retail news in context, analysis with attitude

by Michael Sansolo

MIAMI BEACH -- Let’s say you have a choice. You have a major bandage on your body and your doctor says he can pull it off really fast or really slowly. Which method do you prefer?

For the vast majority of us the answer is simple. In fact it’s even a cliché for decision-making.

Dan Ariely, a behavioral scientist and one of the first day speakers at the Food Marketing Institute (FMI) Midwinter Executive Conference here, knows first hand the bandage choice because of an accident he endured when younger. Like most of us he chose to rip it quickly and was wrong. As Ariely has learned from years of study, the problem with pain isn’t the duration of the event; it’s the intensity.

In other words, pulling slowly and carefully is actually a much less painful strategy.

Ariely offered that metaphor as he explained the issues that shoppers face daily and the wrong decisions they often make. He explained how marketers too often listen to reasoned comments from consumers (i.e. about eating healthier or doing more exercise) while they behave more emotionally, often out of habit. And he suggested that marketers need to seriously rethink their approach to influencing shopper decision-making in order to achieve better - and presumably more profitable - outcomes.

The notion of rethinking old methods was a common theme through most of the first morning of the Midwinter conference. It began with FMI President Leslie Sarasin discussing challenges facing both the industry and FMI itself. Sarasin said FMI needs to find new approaches to serving its members, the industry, including working with other associations when appropriate.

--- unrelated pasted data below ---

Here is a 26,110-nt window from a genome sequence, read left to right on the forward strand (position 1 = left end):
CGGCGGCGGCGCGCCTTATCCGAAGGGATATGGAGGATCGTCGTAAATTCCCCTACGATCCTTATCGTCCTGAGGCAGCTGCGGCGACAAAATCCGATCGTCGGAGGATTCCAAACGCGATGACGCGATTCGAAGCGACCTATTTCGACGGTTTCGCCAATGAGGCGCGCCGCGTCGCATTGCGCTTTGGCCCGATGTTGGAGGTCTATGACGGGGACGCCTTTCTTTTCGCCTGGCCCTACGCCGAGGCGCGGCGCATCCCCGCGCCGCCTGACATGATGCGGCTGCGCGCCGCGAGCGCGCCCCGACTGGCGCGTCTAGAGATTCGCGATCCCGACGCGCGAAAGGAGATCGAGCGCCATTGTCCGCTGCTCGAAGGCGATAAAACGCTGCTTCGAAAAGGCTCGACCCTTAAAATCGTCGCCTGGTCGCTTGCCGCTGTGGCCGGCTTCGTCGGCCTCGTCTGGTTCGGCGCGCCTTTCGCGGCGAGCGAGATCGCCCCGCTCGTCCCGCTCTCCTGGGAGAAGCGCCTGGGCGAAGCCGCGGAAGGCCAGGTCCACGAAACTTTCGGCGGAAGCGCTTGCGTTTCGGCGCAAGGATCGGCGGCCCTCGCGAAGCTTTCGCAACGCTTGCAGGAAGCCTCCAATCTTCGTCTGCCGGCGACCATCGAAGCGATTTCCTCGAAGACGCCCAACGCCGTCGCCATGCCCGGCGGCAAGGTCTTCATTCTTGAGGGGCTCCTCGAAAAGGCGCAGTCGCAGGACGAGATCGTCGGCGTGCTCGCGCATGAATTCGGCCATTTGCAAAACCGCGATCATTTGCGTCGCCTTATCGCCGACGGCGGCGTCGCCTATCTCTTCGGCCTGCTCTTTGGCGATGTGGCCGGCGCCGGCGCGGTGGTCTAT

Danny Meyer, founder of the Union Square Hospitality Group (which is well known for a number of high-end restaurants and, most recently, for Shake Shack) addressed the notion of new perspectives in the world of food, reflecting on the many challenges facing the food service and retail industries.

Meyer said the food industry needs to understand the importance of experience in all parts of customer choices. Experiences include everything from getting customers better tasting food to making sure personal connections are always reinforced.

But Meyer added that technology challenges much of that and leaders need to be open to rethinking what customers do and don’t value. For example, Meyer said he originally shied away from letting the Open Table app handle reservations for his fancier restaurants, as he believed his company’s reservations people provided a superior experience. However, he quickly learned that the convenience of Open Table mattered far more to shoppers.

Meyer said the food experience comes though a variety of operations, even quick serve stops like his Shake Shack chain. Customers there are showing a willingness to pay more for good food - burgers and shakes - without wanting the extra cost of full-service.

Supermarkets can capitalize on similar needs, but only if shoppers come to feel the store where they shop is essential to their lives through the experience it delivers. If the store is simply another me-too choice, shoppers can easily drift away. Even simple transactions such as those at the front end or the deli counter can be made special with personal attention, eye contact and quick banter.

The Monday program also featured industry panels including one on the future of food. Panel members talked about the importance of food science including genetically modified organisms to feed a global population, while recognizing the need to educate and communicate to shoppers how scientific advances impact them.

As James McCann of Ahold USA said, “Our job is to provide (customers) the ability to make choices.”

Michael Sansolo can be reached via email at . His book, “THE BIG PICTURE: Essential Business Lessons From The Movies,” co-authored with Kevin Coupe, is available on Amazon by clicking here. And, his book "Business Rules!" is available from Amazon by clicking here.
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